Thursday, 11 May 2017

Street without a Name by Kapka Kassabova; Book Note

Street without a Name by Kapka Kassabova: Book Note

In 1990 I visited what was then still the Soviet Union, as part of an exchange of American with Soviet human rights scholars (I am not American, but the delegation needed a woman, which I am). While there a Russian member of Amnesty International invited us to her apartment. This was a very big deal, as only a short time previously this woman would have been arrested for being in AI, let alone inviting us to her apartment. 

The apartment was in a very ugly block of high-rises in a suburb of Moscow. I noticed long, uncut grass around the blocks, providing a nice refuge for rats. Also there were no street names.  Our hostess explained that the authorities thought if there were street names, the CIA would be able to use them for its nefarious purposes. But you could find where you were going as the authorities had recently decided to paint different-colored decorations on the different blocks, so you could tell your visitors, for example, to visit the blue block.

I thought of this when I recently (April 2017) read Kapka Kassabova’s Street without a Name: Childhood and Other Misadventures in Bulgaria (Skyhorse Publishing, New York, 2009). Kassabova was born in 1973 and lived in Bulgaria’s capital, Sofia, until 1990, when her parents emigrated with her and her sister to New Zealand. The first half of the book recounts her childhood, and the second half her visits back to Bulgaria in the early 2000s. 

Kapka Kassabova
Like my Soviet host, Kassabova lived on a street without a name. Her parents, a professional couple, were interested in literature, arts, politics—all the usual “bourgeois” preoccupations of European intelligentsia—but knew better than to speak their minds about the Bulgarian dictatorship. In extremely cramped quarters, with neighbours who could hear everything and who might very well be spies, it was best to keep one’s own counsel. The price for minimal material security was political silence.

The poverty is pervasive and all-consuming. Kassabova’s father spends six months at a university in the Netherlands on an exchange program. Later, some Dutch colleagues come to visit. They comment that the the shops display many goods, and the Kassabova family does not explain that these are for display only: to get any of those goods requires connections and long wait times. At one point they all visit a rural village, and the Dutch colleagues suggest having a barbeque. Knowing that meat is very expensive for Bulgarians, they suggest that Kassabova’s parents bring potatoes. There is a mad scramble for the potatoes, eventually supplied by the hosts at the cottage where they are staying, as the family doesn’t want to admit to the Dutch people that even potatoes are scarce. The Dutch visitors, meanwhile, have given up on their idea of camping in Bulgaria after they discover how filthy the campground toilets are.

Kassabova glosses over some significant incidents in her life. In 1986 she was hospitalized for some time after contracting a “mysterious” immunodeficiency disease. This was, not coincidentally, just after the Chernobyl nuclear disaster in Ukraine. When she returned home in the early 2000s, she learned than several people she’d known as a child, including fellow schoolchildren, had died of cancer.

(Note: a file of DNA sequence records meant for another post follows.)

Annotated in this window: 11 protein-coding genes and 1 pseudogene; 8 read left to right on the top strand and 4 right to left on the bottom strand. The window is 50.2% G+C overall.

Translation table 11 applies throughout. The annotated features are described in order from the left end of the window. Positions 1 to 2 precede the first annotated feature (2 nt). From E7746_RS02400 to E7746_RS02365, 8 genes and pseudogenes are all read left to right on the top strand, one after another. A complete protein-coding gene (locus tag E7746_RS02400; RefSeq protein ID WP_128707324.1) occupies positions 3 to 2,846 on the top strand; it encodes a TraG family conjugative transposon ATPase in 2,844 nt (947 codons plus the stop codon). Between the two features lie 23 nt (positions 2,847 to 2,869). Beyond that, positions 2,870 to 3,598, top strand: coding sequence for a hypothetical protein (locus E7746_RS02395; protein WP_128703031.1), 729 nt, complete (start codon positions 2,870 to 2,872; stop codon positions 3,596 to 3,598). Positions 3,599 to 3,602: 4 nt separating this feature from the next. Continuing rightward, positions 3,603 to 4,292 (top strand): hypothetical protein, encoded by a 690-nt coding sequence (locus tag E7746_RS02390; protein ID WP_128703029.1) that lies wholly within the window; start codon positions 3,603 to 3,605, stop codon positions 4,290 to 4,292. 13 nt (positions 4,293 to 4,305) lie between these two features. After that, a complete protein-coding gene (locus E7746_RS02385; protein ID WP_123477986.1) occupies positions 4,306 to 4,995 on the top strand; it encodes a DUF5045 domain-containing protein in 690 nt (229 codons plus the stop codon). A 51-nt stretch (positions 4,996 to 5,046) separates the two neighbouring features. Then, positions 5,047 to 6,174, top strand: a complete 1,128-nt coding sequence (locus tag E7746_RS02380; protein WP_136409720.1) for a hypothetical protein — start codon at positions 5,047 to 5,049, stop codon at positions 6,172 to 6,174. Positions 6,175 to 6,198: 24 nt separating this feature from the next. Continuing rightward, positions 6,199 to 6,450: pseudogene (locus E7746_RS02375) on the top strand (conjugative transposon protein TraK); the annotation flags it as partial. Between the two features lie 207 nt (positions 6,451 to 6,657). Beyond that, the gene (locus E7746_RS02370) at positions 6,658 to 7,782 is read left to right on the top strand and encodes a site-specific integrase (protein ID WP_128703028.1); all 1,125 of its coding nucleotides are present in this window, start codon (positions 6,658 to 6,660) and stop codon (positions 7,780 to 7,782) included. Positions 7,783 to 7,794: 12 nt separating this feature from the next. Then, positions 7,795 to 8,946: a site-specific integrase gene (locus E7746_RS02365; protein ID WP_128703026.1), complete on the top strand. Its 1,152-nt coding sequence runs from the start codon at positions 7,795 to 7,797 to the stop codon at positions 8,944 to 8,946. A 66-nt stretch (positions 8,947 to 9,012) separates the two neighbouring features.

Kassabova also discusses a little-noticed incident in Bulgaria’s history, shortly before the fall of communism in 1989. This was the de facto expulsion of about 300,000 ethnic Turks from Bulgaria in the 1980s. As Kassabova says (p. 114) “The ethnic Turks were the tobacco-growers, the agricultural workers, the humble workforce that buzzed away in the background, propping up the diseased body of the State.” In principle, there was no need to go into exile: the government was demanding that all ethnic Turks change their names to Bulgarian ones: you couldn’t register your baby at birth, for example, if you hadn’t changed your name. But those who didn’t want to do so fled to Turkey. This expulsion was a precursor of the ethnic wars in former-Yugoslavia, which started only a few years later.

On one of her trips home Kassabova meets a woman on a train who tells her that she was one of the 1,643 infant and child prisoners in Bulgaria’s communist prison camps. According to her account (pp. 315-17) when her mother was being sent to the camp a guard grabbed her baby and dumped her into a pail of dirty water, since children would not be able to survive in the camps. Another guard fished her out and gave her back to her mother. This woman was trying to obtain compensation, so far unsuccessfully. She described the camp to Kassabova as equivalent to Nazi concentration camps for Jews, which I have no difficulty believing, although Communist camps were not overtly exterminationist. But then she told Kassabova that this was only for comparative purposes, as the Jews hadn’t really been exterminated and the Holocaust was a Zionist conspiracy. It’s a shame she knew so little about Bulgaria’s own history, as it was one of the few countries in Europe that refused to deport Jews during WWII.

I didn’t know anything about Bulgaria before I read this book, and I am terrible at geography, so I sat with an old hard-copy atlas beside me (National Geographic 1975!) while I read this memoir. Bulgaria is in South-east Europe, very close to Turkey: it has an extremely long history and in earlier times profited from the confluence of civilizations, Muslims mixing with Sephardic Jews and Armenians as well as with ethnic Bulgarians and Gypsies (as Kassabova refers to them).  Now it’s Bulgarians and Gypsies, the latter far worse off than the former. It’s a shame that in this otherwise engrossing and intelligent book, Kassabova seems rather insensitive to the plight of Bulgarian Roma.

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